The Tuscan Archipelago, off the southern Tuscan coast, is made up of seven islands, the largest of which is Elba, historically important also because Napoleon lived here in exile. The island of Elba has gorgeous white fine pebble beaches, the most beautiful of which is Cala dei Frati Beach.
The Southern Tuscan coast is not only visually stunning but also archaeologically of unique importance for its many Etruscan vestiges, from necropolises (cities of ancient tombs) to entire towns rich of Etruscan remnants and sites.
From Lazio to Sicily
Still going down through the coast of Lazio, the region of Rome, which boasts the splendid Circeo National Park with the Circeo sea promontory, the forest of Sabaudia and many lakes, we move to Campania, the region which has Naples as its capital.
This is a region with so many beauties, both natural and artistic-historical, that we cannot even begin to cover them in a short summary.
The area embracing the Bay of Naples and the Sorrento and Amalfi Coast must be the part of the world most fully packed with great attractions. In a relatively small area you have the most diverse, world-class types of sites.
The Bay of Naples itself is of stunning scenic beauty. Near it you have the still-active volcano Mount Vesuvius, and along the bay shore are the extensive ruins of the ancient Roman cities of Pompeii and Herculaneum. There are Greek temples at Paestum, on an amazing hilltop. At the bay’s entrance are the islands of Ischia, Procida, and Capri.
The Amalfi peninsula, south of the Bay of Naples, coated in vineyards, citrus and olive groves, almond trees and bougainvillea, is a place of astonishing beauty. The short stretch of coastline between Sorrento and Salerno has been repeatedly dubbed the most beautiful and dramatic in the entire Mediterranean.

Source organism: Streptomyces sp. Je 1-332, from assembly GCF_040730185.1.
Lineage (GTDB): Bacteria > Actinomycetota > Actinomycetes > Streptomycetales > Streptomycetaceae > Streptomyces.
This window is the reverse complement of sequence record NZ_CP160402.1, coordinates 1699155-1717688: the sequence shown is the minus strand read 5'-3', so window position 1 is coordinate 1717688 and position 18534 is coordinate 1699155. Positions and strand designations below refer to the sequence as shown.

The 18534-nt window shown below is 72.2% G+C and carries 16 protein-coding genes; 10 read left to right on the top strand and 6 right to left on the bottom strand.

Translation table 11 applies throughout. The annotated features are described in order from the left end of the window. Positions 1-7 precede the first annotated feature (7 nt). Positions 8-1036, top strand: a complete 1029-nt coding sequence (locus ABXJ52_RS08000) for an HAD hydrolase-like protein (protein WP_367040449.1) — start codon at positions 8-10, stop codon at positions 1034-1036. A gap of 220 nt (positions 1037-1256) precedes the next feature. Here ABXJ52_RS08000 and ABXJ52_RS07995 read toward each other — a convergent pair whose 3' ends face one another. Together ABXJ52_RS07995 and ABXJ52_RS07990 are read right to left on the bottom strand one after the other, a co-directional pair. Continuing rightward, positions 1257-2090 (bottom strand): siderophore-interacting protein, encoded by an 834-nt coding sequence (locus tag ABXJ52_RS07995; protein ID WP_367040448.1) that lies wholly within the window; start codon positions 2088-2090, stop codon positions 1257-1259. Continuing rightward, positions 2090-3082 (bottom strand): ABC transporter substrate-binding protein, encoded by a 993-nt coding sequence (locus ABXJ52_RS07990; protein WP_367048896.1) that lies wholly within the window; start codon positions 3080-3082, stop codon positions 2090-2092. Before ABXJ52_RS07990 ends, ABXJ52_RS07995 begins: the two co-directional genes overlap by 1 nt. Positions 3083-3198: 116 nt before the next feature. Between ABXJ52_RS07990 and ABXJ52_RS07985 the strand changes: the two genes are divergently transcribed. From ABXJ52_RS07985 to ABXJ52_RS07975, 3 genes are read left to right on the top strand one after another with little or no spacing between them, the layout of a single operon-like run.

And then, if that’s not enough, you have the resort town of Sorrento, and the ancient naval republic of Amalfi, which at the time of its greatest glory rivalled Venice, Genoa and Pisa for the supremacy over the Mediterranean.
The islands of Sicily and Sardinia, the two largest islands in the Mediterranean and two of the 20 regions into which Italy is divided, are also rich in splendid coastlines, beaches and resorts. Most notable are Taormina in Sicily, near Mount Etna, the largest active volcano in Europe, and the Costa Smeralda in Sardinia, the riviera which only the truly rich can afford and where being famous seems to be the required residence permit.
Apulia, the Heel of Italy
Still in Southern Italy, but this time on the eastern side of the Italian peninsula, on the Adriatic Sea Coast, is Apulia, the region with Bari as its capital, the heel of the Italian boot.
Southern Italy in general, and Apulia in particular (along with Calabria and Sardinia) has a record: here are the highest number of free beaches in Italy. The ratio in these areas is three free beaches for each paid beach. In the province of Bari, Apulia’s capital, for instance, there are only 29 private bathing establishments in 95 kilometres of coastline. In the large island of Sardinia, in nearly 1,200 kilometres of coastline (including smaller islands) the paid lidos are less than 500.
Apulia is the region of Alberobello and its Trulli, singular, ancient stone buildings. Alberobello is close to the Apulia Coasts: in every direction, the sea is never far away. Not far from Alberobello, in Castellana (province of Bari) there are renowned caves, the biggest cave system in Italy.
Apulia is also the area of the Gargano peninsula.
The Gargano is a promontory of breath-taking beaches, cliffs and forest.
Vieste, Gargano’s main town and resort, has a 13th century castle built by Frederick II.
Many of the coastal towns in Apulia and Gargano are very picturesque, whitewashed villages with a Greek feel to them.
The remoteness of the Gargano region from well-travelled areas has resulted in the advantage that its beaches are not so crowded, and to holiday in its resorts not so expensive as in other parts of Italy.